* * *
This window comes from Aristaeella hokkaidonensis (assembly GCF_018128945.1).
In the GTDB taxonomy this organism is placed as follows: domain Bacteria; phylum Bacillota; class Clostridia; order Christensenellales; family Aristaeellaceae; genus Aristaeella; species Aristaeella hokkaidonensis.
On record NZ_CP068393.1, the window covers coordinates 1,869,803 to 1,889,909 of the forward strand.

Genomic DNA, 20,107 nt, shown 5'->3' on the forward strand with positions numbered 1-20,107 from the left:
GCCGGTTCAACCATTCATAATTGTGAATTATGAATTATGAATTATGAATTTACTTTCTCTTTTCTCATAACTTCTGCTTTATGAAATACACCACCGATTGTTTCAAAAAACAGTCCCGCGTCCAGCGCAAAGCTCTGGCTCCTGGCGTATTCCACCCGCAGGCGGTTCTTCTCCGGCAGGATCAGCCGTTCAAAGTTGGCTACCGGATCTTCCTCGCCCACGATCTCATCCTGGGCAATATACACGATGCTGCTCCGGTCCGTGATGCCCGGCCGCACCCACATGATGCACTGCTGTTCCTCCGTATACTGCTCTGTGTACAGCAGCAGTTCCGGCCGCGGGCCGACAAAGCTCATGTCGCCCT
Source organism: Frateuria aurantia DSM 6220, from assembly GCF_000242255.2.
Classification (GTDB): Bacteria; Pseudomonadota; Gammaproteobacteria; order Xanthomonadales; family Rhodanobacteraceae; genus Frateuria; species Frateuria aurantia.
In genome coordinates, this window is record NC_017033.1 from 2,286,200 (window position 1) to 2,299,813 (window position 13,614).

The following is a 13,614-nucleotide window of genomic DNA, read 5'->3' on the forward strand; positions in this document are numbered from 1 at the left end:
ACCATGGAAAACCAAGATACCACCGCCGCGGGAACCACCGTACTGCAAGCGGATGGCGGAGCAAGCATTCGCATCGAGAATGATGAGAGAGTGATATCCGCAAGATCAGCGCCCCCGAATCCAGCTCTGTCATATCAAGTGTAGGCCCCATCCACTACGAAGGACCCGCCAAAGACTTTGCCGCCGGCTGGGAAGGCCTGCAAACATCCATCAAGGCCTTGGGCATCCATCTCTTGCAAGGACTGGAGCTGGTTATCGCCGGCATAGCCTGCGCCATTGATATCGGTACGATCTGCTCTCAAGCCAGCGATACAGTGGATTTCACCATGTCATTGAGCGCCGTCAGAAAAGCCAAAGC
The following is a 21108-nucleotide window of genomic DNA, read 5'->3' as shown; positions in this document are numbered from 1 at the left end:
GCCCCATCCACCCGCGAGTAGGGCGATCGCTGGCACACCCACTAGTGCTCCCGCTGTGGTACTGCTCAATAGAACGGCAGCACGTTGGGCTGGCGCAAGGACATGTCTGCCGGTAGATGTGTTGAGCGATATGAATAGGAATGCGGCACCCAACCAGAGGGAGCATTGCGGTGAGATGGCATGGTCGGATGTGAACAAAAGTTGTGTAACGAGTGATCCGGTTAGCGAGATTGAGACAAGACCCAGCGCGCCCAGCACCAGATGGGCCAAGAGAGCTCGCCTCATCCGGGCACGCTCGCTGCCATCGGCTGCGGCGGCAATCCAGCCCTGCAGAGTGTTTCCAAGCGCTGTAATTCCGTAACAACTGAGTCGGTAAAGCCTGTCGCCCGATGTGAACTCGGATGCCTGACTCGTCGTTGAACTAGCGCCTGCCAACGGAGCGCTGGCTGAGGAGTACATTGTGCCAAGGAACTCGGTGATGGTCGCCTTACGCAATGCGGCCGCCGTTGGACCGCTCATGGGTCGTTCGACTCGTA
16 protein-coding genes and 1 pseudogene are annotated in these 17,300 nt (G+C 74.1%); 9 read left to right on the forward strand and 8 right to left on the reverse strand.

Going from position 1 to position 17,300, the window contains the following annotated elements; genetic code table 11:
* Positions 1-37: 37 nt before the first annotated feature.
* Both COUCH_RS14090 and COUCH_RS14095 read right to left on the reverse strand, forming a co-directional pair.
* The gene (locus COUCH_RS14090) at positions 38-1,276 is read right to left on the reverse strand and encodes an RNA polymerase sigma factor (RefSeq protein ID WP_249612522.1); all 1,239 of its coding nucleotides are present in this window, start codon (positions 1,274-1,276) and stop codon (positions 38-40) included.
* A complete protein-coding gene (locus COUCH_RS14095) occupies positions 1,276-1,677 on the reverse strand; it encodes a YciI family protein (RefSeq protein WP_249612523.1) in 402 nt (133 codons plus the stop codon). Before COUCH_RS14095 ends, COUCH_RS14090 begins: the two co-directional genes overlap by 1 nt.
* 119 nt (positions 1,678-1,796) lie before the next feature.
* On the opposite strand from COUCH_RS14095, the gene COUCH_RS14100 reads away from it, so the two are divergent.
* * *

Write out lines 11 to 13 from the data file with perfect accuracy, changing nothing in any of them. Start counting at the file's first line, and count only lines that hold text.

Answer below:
The following is a 21108-nucleotide window of genomic DNA, read 5'->3' as shown; positions in this document are numbered from 1 at the left end:
GCCCCATCCACCCGCGAGTAGGGCGATCGCTGGCACACCCACTAGTGCTCCCGCTGTGGTACTGCTCAATAGAACGGCAGCACGTTGGGCTGGCGCAAGGACATGTCTGCCGGTAGATGTGTTGAGCGATATGAATAGGAATGCGGCACCCAACCAGAGGGAGCATTGCGGTGAGATGGCATGGTCGGATGTGAACAAAAGTTGTGTAACGAGTGATCCGGTTAGCGAGATTGAGACAAGACCCAGCGCGCCCAGCACCAGATGGGCCAAGAGAGCTCGCCTCATCCGGGCACGCTCGCTGCCATCGGCTGCGGCGGCAATCCAGCCCTGCAGAGTGTTTCCAAGCGCTGTAATTCCGTAACAACTGAGTCGGTAAAGCCTGTCGCCCGATGTGAACTCGGATGCCTGACTCGTCGTTGAACTAGCGCCTGCCAACGGAGCGCTGGCTGAGGAGTACATTGTGCCAAGGAACTCGGTGATGGTCGCCTTACGCAATGCGGCCGCCGTTGGACCGCTCATGGGTCGTTCGACTCGTA
16 protein-coding genes and 1 pseudogene are annotated in these 17,300 nt (G+C 74.1%); 9 read left to right on the forward strand and 8 right to left on the reverse strand.